A timeline of Trump's missed opportunities on coronavirus

As the deadly coronavirus outbreak rapidly spread across America in February and March, President Trump repeatedly asserted that “nobody could have predicted something like this.” But a review of government records shows that repeated warnings were issued to the White House and went unheeded.

U.S. intelligence officials with the National Center for Medical Intelligence issued a report in late November warning that a virus was taking root in China, ABC News reported Wednesday. “Analysts concluded it could be a cataclysmic event,” a source inside the government told ABC, and the report was shared with the White House, the Pentagon’s Joint Staff and the Defense Intelligence Agency. It is unclear whether Trump was ever briefed on the NCMI report, but sources who spoke to ABC described multiple briefings about the report throughout December for “policymakers” as well as officials at the National Security Council and the White House. Late Wednesday, the Defense Department released a statement saying, “No such NCMI product exists,” but ABC News stood by its reporting.

The first confirmed case in China of what would later be identified as COVID-19, the disease that can result from exposure to the coronavirus, was reported on Dec. 10. By then, U.S. intelligence officials, using intercepted computer data and satellite imagery, had already detected the impact of the virus on daily life in the city of Wuhan and the surrounding area.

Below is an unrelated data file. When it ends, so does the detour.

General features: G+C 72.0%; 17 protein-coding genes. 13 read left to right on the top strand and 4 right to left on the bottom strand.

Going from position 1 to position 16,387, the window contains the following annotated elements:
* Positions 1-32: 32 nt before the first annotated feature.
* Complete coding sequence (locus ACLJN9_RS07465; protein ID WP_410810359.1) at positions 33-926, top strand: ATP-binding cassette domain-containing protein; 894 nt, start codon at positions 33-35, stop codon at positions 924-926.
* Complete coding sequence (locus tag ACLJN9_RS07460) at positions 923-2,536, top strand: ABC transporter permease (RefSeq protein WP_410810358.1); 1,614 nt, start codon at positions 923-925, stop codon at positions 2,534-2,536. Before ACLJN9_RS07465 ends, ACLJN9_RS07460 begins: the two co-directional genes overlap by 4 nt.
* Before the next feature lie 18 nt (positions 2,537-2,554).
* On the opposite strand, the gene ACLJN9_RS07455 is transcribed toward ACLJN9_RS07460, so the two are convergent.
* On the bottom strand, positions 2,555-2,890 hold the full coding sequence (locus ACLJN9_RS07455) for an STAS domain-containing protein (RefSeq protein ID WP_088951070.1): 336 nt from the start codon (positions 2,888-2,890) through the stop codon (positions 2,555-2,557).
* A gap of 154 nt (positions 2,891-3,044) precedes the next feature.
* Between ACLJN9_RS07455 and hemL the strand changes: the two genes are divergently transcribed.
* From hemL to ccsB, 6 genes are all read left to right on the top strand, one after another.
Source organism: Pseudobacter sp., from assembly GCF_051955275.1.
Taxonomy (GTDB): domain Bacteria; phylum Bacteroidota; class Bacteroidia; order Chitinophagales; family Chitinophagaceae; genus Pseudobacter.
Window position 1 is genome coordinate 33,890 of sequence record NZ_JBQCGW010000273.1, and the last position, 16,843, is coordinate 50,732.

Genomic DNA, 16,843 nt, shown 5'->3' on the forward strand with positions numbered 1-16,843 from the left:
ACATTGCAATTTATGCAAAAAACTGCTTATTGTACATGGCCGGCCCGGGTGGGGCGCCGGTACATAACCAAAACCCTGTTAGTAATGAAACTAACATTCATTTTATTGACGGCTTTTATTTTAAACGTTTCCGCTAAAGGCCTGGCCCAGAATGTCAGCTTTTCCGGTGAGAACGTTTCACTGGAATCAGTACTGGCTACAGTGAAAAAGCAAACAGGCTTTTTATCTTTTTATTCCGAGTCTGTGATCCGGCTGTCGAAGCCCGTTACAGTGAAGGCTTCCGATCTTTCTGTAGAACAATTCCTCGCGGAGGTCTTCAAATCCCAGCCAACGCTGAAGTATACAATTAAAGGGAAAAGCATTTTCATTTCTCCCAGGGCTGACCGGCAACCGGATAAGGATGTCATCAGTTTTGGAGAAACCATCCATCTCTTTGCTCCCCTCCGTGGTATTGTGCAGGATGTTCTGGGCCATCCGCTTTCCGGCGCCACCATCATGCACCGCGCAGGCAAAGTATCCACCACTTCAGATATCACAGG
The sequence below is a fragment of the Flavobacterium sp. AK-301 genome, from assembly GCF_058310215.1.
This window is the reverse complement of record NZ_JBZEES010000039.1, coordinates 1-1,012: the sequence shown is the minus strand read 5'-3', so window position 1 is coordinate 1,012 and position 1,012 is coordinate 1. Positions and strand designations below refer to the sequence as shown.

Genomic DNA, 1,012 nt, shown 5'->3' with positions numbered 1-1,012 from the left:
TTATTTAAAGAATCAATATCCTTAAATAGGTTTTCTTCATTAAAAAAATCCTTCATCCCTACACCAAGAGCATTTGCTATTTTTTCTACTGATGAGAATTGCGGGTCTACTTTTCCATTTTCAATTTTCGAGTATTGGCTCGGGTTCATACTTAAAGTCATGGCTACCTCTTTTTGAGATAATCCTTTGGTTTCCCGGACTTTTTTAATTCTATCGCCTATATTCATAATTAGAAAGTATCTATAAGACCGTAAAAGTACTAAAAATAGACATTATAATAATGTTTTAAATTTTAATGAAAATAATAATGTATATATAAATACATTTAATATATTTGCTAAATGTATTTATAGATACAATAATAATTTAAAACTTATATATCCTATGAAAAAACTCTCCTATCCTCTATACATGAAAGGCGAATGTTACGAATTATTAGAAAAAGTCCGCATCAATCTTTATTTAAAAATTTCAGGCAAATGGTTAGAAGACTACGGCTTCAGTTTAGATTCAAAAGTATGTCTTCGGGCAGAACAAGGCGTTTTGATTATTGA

On Dec. 31, the Chinese government publicly confirmed that dozens of people in Wuhan were being treated for pneumonia-like symptoms. Three days later, on Jan. 3, Health and Human Services Secretary Alex Azar said he first learned of the spread of the virus in China at a White House briefing attended by Centers for Disease Control and Prevention director Robert Redfield. Again, it is unclear whether Trump was notified at that time.

But days after the Jan. 3 briefing in the White House, U.S. intelligence warnings about the threat posed by the virus began appearing in the president’s daily brief. Whether Trump read those, or discussed their contents, is not known.

Donald Trump
President Trump speaking about the coronavirus on Tuesday. (Alex Brandon/AP)

Over the following days, the number of cases of COVID-19 rose steadily in China. On Jan. 10, Chinese scientists posted the DNA sequence for the disease online and the next day announced the first death attributed to COVID-19. The United States reported its first case on Jan. 20, and the Chinese government implemented a lockdown of Wuhan on Jan. 22.

On Jan. 24, Trump praised China’s President Xi Jinping for his response to the coronavirus outbreak.

But five days later, on Jan. 29, Trump’s economic adviser Peter Navarro sent the first of two memos that predicted dire consequences from the virus to the U.S. In the memos, whose existence was disclosed on Monday by Axios, Navarro wrote that without an aggressive containment strategy, the White House should expect COVID-19 to kill more than half a million Americans and cost the nation nearly $6 trillion.